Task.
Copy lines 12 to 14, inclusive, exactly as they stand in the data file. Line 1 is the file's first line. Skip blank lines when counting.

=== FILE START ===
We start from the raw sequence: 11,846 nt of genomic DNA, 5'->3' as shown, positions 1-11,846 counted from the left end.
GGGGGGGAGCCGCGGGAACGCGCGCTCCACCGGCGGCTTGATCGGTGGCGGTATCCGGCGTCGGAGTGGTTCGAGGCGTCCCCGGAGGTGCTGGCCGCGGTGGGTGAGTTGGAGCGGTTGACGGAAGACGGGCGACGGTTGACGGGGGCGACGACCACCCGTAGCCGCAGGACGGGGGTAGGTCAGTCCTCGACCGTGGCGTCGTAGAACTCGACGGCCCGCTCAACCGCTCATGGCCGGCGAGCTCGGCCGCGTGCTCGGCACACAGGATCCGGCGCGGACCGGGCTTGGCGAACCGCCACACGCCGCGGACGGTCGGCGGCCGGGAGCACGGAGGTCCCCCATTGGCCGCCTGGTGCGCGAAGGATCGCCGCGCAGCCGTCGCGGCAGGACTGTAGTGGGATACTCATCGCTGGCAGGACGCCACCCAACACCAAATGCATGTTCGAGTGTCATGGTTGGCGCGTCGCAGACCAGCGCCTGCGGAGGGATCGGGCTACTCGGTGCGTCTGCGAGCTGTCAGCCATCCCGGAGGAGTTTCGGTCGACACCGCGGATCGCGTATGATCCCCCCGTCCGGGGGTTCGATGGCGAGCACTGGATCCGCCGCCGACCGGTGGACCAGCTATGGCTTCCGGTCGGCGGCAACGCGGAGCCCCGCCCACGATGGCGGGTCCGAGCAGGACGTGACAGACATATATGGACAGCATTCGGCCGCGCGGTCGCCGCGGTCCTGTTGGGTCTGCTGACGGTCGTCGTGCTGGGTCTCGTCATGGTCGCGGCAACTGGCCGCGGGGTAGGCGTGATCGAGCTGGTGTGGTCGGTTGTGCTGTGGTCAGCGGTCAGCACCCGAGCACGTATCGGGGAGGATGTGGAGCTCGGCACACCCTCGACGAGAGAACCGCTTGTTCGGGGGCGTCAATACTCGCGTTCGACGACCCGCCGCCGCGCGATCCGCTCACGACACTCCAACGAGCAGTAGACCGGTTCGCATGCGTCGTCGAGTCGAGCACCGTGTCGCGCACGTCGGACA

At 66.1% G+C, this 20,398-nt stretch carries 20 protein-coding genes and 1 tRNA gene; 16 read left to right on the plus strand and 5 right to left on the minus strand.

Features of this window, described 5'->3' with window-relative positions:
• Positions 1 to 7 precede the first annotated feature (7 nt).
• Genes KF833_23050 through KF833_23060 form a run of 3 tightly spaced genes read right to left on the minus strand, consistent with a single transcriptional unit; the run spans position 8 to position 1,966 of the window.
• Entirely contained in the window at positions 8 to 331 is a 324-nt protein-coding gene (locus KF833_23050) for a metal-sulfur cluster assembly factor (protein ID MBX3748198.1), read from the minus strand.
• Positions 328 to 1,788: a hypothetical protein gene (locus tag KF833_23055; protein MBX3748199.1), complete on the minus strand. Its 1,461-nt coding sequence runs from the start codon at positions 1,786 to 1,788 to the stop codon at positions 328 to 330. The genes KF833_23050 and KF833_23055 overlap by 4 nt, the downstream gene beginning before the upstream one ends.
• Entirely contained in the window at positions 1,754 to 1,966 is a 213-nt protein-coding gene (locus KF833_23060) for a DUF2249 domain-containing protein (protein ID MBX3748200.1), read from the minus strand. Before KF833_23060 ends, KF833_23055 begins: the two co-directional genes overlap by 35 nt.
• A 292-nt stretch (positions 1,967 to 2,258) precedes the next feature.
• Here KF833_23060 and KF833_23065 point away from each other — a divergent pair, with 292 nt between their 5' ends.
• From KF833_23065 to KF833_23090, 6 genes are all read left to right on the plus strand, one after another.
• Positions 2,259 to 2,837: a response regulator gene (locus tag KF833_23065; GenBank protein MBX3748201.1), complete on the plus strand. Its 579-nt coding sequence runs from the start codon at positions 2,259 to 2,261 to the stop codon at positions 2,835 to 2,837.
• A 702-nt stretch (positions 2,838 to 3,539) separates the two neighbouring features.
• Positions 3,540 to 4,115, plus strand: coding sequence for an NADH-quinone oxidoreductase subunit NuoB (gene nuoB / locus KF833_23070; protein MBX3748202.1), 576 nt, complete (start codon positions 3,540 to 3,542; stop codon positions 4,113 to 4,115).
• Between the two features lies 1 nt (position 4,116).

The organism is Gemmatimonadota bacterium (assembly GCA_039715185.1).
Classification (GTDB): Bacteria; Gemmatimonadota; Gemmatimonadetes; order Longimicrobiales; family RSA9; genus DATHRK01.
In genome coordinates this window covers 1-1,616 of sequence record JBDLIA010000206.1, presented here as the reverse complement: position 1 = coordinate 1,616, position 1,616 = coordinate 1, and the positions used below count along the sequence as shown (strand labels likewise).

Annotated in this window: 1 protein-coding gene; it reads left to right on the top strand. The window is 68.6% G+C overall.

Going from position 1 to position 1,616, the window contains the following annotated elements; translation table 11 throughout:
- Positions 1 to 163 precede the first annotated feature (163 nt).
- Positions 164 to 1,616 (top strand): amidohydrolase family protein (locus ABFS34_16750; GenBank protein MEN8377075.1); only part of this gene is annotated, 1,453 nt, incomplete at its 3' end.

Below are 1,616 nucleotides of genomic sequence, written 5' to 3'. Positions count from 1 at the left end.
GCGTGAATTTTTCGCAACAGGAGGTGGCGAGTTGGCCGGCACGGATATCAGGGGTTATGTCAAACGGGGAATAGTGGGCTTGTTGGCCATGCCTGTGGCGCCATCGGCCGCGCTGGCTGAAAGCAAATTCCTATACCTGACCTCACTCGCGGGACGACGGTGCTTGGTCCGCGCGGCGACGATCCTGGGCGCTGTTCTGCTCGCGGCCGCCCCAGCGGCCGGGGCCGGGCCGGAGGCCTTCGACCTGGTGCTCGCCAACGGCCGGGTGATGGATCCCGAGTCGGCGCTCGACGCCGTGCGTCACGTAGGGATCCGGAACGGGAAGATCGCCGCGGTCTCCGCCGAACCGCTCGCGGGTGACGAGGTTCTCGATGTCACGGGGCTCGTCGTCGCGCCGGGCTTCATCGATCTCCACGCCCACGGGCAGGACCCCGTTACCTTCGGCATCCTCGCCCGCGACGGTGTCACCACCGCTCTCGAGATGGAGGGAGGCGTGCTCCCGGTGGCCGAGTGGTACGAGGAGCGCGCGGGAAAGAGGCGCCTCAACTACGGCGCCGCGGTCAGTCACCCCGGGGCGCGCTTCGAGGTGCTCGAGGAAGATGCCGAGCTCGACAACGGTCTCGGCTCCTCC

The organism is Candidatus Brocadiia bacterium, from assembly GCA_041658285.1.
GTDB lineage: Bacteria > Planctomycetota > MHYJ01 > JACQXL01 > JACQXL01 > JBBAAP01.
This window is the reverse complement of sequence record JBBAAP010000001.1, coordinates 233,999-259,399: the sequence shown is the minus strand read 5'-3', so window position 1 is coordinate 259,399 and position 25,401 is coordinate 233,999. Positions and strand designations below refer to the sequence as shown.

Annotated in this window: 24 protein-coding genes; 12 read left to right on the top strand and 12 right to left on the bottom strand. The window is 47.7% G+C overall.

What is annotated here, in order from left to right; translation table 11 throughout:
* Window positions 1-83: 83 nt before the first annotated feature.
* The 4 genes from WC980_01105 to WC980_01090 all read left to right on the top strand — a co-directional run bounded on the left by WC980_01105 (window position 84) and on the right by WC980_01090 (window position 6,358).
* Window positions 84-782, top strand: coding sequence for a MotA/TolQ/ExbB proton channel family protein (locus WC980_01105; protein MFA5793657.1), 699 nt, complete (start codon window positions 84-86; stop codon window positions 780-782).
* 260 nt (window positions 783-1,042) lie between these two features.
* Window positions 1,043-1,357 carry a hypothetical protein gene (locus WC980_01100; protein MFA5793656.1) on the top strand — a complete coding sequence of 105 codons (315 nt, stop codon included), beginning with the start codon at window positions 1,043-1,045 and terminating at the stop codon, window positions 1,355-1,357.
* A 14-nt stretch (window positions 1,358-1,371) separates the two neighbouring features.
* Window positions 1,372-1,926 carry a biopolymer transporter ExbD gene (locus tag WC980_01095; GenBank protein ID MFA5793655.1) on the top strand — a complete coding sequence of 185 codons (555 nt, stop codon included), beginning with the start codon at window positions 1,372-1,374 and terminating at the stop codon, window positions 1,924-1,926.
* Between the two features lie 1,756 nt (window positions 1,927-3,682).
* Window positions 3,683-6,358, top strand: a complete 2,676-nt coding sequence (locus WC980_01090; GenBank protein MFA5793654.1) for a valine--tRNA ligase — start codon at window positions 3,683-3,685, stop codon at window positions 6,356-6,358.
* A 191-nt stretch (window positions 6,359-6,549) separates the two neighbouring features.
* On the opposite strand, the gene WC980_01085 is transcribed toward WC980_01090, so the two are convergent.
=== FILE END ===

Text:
• From KF833_23065 to KF833_23090, 6 genes are all read left to right on the plus strand, one after another.
• Positions 2,259 to 2,837: a response regulator gene (locus tag KF833_23065; GenBank protein MBX3748201.1), complete on the plus strand. Its 579-nt coding sequence runs from the start codon at positions 2,259 to 2,261 to the stop codon at positions 2,835 to 2,837.
• A 702-nt stretch (positions 2,838 to 3,539) separates the two neighbouring features.